nurses at denver's veterans administration medical center voted overwhelmingly in favor of joining the united american nurses.
they became the first hospitalwide group of nurses to join a union in denver history.
denver post, july 11, 2002
greater voice in decision-making sought
by marsha austin
denver post business writer
thursday, july 11, 2002 - veterans administration medical center nurses voted overwhelmingly on wednesday in favor of union representation, becoming the first hospitalwide group of denver nurses to join a labor organization in the city's history.
the nurses chose united american nurses, the labor arm of the american nurses association, by a 58 percent margin. the rest of the nurses' votes were split between those who preferred the american federation of government employees and those who did not want to join a union. about 177 of the medical center's 276 registered nurses mailed in ballots.
"this is for the future," said deanna jones, a 40-year veteran of nursing and a 16-year employee of the va medical center in denver. "with the nursing shortage looming over those of us who are so old, if we can get the support we deserve and nurses are respected, we have done our job."
va nurses joined the union to gain a stronger voice in decision-making at the hospital, said jones.
"we aren't really respected by decision-makers," she said. "without nurses, they wouldn't have a hospital."
no hospital in denver has ever had 100 percent of its nurses join a union.
kaiser permanente nurses organized in 1972. some of them work at exempla st. joseph hospital but are not employees of the hospital. more than half of st. joseph's nurses are nonunion exempla employees.
"i am hoping that this will be a spur to some other nurses in the city who were waiting to see what happened," said ron harleman, regional director for the united american nurses in denver.
the va nurses will immediately begin preparing for contract negotiations with hospital administrators. the nurses do not have much leeway in negotiating pay raises because their pay scale is set by congress. but jones said the nurses will try to change a rule that does not allow nurses without a master's degree to advance to higher pay grades.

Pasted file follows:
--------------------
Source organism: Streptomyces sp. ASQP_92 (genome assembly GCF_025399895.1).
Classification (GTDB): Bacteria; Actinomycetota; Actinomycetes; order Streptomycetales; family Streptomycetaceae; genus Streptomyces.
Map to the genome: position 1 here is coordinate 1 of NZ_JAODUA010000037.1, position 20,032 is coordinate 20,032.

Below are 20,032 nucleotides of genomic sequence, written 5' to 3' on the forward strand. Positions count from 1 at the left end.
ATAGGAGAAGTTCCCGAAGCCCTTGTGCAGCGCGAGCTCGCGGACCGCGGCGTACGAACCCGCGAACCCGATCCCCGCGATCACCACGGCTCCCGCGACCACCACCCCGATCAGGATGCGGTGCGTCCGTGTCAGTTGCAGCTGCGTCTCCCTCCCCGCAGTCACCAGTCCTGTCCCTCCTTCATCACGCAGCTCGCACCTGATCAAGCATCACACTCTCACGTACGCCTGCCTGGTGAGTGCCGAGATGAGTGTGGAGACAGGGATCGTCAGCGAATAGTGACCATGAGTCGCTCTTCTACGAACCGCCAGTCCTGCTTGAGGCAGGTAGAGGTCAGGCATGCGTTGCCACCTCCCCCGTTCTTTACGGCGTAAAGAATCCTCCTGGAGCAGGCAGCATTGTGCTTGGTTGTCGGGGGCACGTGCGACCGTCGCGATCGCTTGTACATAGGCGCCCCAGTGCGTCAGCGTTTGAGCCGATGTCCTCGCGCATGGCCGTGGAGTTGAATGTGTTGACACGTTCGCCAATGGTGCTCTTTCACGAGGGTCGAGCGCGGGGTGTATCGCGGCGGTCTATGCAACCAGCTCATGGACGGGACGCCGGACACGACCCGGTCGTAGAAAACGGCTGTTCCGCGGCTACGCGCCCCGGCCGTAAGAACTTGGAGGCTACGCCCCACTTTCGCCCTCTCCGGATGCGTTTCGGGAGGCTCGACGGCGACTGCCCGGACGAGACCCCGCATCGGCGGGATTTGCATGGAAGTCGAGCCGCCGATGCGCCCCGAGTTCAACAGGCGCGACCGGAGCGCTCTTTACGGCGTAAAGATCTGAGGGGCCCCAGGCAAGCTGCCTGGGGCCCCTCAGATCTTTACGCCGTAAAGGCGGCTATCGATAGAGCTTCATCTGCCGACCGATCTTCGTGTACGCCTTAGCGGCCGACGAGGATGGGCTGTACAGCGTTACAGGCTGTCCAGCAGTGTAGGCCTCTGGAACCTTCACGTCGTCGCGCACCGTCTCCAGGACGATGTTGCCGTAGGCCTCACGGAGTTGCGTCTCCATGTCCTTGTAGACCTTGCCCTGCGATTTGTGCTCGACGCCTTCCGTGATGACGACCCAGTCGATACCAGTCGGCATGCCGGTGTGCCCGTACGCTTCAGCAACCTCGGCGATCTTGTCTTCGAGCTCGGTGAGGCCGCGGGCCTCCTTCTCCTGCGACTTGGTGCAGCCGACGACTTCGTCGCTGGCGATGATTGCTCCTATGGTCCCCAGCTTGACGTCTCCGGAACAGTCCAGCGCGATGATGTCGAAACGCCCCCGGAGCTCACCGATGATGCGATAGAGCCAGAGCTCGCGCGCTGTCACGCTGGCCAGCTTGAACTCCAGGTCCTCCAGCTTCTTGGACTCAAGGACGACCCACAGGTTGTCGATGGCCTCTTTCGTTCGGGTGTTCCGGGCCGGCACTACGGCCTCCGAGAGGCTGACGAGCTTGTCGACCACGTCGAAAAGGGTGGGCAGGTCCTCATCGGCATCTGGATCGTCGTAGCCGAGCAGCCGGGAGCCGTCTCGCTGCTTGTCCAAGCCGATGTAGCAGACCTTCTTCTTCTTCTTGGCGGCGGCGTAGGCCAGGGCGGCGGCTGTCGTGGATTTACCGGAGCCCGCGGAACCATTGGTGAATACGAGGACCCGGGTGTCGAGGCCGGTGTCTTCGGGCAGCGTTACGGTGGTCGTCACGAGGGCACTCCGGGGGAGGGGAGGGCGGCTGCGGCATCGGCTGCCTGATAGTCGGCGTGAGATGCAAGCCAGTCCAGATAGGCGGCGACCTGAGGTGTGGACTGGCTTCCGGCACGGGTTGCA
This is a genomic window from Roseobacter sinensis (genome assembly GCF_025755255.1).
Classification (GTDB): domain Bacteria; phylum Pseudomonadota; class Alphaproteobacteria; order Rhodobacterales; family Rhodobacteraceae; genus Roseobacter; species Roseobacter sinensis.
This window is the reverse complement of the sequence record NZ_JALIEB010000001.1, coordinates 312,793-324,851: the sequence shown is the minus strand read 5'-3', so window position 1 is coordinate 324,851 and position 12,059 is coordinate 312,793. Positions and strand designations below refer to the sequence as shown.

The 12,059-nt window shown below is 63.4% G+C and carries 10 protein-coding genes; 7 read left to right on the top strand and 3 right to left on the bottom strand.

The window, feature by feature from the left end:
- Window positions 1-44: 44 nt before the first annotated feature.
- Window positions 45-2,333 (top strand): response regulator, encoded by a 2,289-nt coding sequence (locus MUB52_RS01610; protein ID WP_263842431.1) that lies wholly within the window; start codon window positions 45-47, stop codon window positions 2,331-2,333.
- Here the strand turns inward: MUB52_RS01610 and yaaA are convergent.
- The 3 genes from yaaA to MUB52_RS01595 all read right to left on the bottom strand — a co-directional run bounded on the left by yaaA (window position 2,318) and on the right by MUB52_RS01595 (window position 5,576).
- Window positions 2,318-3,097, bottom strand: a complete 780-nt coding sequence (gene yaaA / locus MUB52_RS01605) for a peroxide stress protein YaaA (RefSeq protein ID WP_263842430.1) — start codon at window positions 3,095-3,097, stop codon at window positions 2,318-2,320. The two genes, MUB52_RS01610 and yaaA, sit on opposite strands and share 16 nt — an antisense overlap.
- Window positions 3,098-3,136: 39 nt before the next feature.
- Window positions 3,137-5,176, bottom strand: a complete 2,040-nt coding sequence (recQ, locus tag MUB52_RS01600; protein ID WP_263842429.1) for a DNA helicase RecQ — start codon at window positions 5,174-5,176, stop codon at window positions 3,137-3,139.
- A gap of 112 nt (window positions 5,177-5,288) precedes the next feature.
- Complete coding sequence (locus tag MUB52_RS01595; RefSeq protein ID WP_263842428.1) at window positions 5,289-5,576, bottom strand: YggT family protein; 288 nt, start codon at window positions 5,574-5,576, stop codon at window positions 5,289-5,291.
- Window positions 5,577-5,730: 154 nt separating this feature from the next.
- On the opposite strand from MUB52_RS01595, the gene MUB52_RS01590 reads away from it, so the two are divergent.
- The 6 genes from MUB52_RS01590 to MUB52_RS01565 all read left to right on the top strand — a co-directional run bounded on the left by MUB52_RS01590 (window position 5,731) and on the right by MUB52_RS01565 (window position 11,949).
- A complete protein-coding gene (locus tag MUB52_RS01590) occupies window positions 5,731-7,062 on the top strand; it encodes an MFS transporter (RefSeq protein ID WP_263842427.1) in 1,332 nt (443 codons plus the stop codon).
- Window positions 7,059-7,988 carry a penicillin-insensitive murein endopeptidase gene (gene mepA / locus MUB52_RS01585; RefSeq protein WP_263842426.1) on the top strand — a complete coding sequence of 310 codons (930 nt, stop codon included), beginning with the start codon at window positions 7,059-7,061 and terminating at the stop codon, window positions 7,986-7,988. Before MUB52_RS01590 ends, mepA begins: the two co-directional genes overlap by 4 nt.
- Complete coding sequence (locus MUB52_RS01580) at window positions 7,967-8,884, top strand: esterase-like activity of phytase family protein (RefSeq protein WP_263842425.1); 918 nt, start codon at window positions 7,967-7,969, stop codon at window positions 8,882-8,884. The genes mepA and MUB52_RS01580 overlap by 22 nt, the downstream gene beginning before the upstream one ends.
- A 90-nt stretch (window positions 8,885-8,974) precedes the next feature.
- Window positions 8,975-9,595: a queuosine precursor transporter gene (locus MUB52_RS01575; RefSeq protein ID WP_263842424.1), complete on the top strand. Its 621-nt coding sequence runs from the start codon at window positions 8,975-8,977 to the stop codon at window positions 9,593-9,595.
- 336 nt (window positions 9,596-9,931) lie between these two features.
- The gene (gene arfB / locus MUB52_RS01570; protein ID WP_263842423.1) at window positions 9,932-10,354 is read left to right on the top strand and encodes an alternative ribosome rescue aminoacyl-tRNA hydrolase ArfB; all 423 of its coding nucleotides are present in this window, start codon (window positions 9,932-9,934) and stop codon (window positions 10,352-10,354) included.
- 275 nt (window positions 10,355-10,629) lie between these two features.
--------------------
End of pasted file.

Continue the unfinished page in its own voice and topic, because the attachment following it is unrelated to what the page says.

va nurses also want to be more involved in hospital decisions that affect patient care, such as decisions about staffing.
the united american nurses represents more than 100,000 registered nurses nationwide and approximately 6,000 nurses at va medical centers.
jones said she and her co-workers chose the uan because it is a professional union that is part of nurses' national trade association, the american nurses association, and only represents nurses.
the uan has negotiated benefits and pay increases for nurses across the country. some examples:
overtime is paid at time and a half for minnesota nurses who work longer hours than regularly scheduled, and double time for more than 12 hours.
in michigan, barrage county memorial hospital full-time nurses and their families have full, employer-paid health and dental coverage.
the washington state nurses association has negotiated contracts that pay home health nurses time and a half on-call when called in to work. washington state nurses also negotiated no mandatory overtime, no required overtime to any nurses floated out of their regular units, and no required overtime when a nurse comes in to work on a scheduled day off.
mandatory overtime regardless of shift length is paid at double time in an oregon contract.
in ohio, nurses at lima memorial hospital have a contract that prohibits mandatory overtime.
washington hospital center nurses in the district of columbia are negotiating base pay for staff rns. salaries range from the low $40,000s to the low $80,000s, plus up to 25 percent in shift differentials.